24. There is no normative precedent for aliens that waves a prospective American citizen’s obligation to pledge unequivocal fealty to the U.S. Constitution. There is no normative precedent for aliens that waves a prospective Jewish convert’s obligation to pledge adherence to the codes of Judaic practice, faith, and procedure.

25. A child — a boy under age 13 or a girl younger than 12 — may convert to Judaism under similar and even somewhat easier procedures, necessarily more lenient by virtue of the youth’s lesser capacity to bear certain obligations or to fathom fully the scope and depth of certain commitments undertaken. Procedurally, therefore, the minor may renounce a childhood conversion to Judaism, signaling that renunciation within a reasonable window of time upon reaching the age of majority — or may manifest continued adherence to the commitments made during the childhood conversion.

26. A baby, still intellectually incapable of undertaking any commitment at all regarding Judaism or anything else, may be converted to Judaism by a rabbinic court upon the application and sponsorship of the parents or other guardians rearing that baby, subject to those guardians committing to rear that baby in accord with the obligations and commitments a cognizant and sentient applicant would undertake. Thereafter, that baby may renounce the conversion to Judaism transacted during infancy, signaling that renunciation within a reasonable window of time upon reaching the age of majority — or may manifest continued adherence to the commitments made during the conversion at infancy.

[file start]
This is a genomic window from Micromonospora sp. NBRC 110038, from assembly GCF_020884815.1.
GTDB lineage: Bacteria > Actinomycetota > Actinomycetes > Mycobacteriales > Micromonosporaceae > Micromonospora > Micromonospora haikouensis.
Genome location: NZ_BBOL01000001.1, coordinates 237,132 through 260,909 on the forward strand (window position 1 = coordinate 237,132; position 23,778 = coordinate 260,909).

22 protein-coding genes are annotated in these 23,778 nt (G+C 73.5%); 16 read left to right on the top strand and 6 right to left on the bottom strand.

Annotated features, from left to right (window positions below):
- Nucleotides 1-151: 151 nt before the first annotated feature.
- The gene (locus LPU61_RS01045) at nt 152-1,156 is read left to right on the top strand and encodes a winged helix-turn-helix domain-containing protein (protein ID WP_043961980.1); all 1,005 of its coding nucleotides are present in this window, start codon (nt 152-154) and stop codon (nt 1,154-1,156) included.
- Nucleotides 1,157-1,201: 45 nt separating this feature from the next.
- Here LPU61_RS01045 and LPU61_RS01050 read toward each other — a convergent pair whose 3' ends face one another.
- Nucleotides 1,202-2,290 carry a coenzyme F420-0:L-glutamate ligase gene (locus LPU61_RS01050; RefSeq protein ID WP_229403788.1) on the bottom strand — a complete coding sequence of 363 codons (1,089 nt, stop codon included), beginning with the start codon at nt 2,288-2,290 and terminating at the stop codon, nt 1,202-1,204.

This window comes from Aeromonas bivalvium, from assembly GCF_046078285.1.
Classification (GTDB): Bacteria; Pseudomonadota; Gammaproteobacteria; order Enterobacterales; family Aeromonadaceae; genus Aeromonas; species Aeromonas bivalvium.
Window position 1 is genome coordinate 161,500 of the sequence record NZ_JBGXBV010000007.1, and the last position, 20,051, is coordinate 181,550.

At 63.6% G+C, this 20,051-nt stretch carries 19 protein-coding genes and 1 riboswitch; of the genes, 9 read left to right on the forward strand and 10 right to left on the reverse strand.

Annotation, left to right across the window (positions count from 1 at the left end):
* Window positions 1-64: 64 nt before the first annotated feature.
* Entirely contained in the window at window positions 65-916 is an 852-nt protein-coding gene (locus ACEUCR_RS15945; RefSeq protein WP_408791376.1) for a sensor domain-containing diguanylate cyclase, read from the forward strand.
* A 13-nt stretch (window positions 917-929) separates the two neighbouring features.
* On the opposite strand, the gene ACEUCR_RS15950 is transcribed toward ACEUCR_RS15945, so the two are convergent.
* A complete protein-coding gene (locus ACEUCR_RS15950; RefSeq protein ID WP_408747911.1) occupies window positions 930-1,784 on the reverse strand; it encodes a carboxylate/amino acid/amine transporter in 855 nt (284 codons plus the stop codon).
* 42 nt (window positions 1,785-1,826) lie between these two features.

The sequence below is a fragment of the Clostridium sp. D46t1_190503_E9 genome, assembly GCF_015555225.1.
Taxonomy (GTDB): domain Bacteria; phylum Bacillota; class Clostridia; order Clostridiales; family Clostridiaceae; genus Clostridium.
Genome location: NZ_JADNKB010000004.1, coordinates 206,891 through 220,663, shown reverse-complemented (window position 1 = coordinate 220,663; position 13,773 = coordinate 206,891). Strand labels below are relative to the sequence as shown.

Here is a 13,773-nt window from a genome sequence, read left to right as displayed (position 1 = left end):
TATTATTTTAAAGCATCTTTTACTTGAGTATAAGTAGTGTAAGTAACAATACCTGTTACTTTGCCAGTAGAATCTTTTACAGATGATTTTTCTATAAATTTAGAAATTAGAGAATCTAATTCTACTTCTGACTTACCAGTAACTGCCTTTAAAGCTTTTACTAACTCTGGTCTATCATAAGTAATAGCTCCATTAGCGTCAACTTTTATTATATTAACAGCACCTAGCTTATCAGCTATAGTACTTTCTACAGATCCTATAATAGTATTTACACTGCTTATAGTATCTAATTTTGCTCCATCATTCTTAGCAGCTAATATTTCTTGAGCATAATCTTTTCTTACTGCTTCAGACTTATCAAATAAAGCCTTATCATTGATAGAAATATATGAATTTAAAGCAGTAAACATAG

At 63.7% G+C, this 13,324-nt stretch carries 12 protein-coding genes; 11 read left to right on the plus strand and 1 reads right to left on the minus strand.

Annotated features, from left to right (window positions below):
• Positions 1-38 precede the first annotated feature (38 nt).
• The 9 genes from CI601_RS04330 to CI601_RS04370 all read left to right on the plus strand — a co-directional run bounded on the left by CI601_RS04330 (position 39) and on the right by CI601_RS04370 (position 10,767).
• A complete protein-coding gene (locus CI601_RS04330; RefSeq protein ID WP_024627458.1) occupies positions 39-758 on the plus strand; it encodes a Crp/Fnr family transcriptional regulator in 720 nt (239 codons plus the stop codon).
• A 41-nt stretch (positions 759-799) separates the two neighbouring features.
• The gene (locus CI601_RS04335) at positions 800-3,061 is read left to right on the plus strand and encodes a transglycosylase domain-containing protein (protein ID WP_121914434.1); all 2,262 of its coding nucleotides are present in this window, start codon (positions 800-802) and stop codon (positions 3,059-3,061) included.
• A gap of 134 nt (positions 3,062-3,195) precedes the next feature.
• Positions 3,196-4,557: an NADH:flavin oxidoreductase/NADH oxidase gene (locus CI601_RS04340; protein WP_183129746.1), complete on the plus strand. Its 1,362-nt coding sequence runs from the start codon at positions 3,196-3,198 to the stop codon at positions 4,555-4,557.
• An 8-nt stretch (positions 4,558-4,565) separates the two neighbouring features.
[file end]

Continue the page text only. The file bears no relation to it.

27. Inasmuch as the child’s naturalization, like that of an adult, is rooted in a sincere commitment to adhere scrupulously and life-long to Judaic practice, the converting child must live in a home parented by Jews who themselves maintain weekly Sabbath observance, kosher diet, and other lawful Jewish practices. Thus, although foster and adoptive parents can play such roles, non-Jewish parents cannot practicably play that role, nor can Jewish parents who do not provide assurance of continuing Sabbath adherence and kosher dining.

28. Changes in governmental legislation, even when enacted cautiously, inevitably are susceptible to unintended consequences. For example, early American efforts to assure equal pay, health care, and non-discrimination for homosexuals in the workplace now have resulted in photographers, bakers, florists, and other creative professionals prosecuted and driven into bankruptcy when they refuse, upon request, to direct their unique artistic skills to enhance an LGBTQ affair that violates their faith, beliefs, and religious practices. Public schools in certain jurisdictions now require unisex bathrooms for children, and curricula inculcate same-sex and transgender education and culture. Women’s college sports increasingly are dominated by biological males who have “transitioned.” Efforts to overcome racial discrimination now extend to demands for “reparations” to be paid even to well established Blacks by White people whose forebears arrived in America as second-class immigrants long after slavery had ended, even as Critical Race Theory is written into school curricula and text books, changing course syllabi to teach false historical narratives and “woke math.” Likewise, “one-time amnesties” for illegal and undocumented immigrant aliens now see American municipalities allow as many as 800,000 non-citizens to vote in local elections.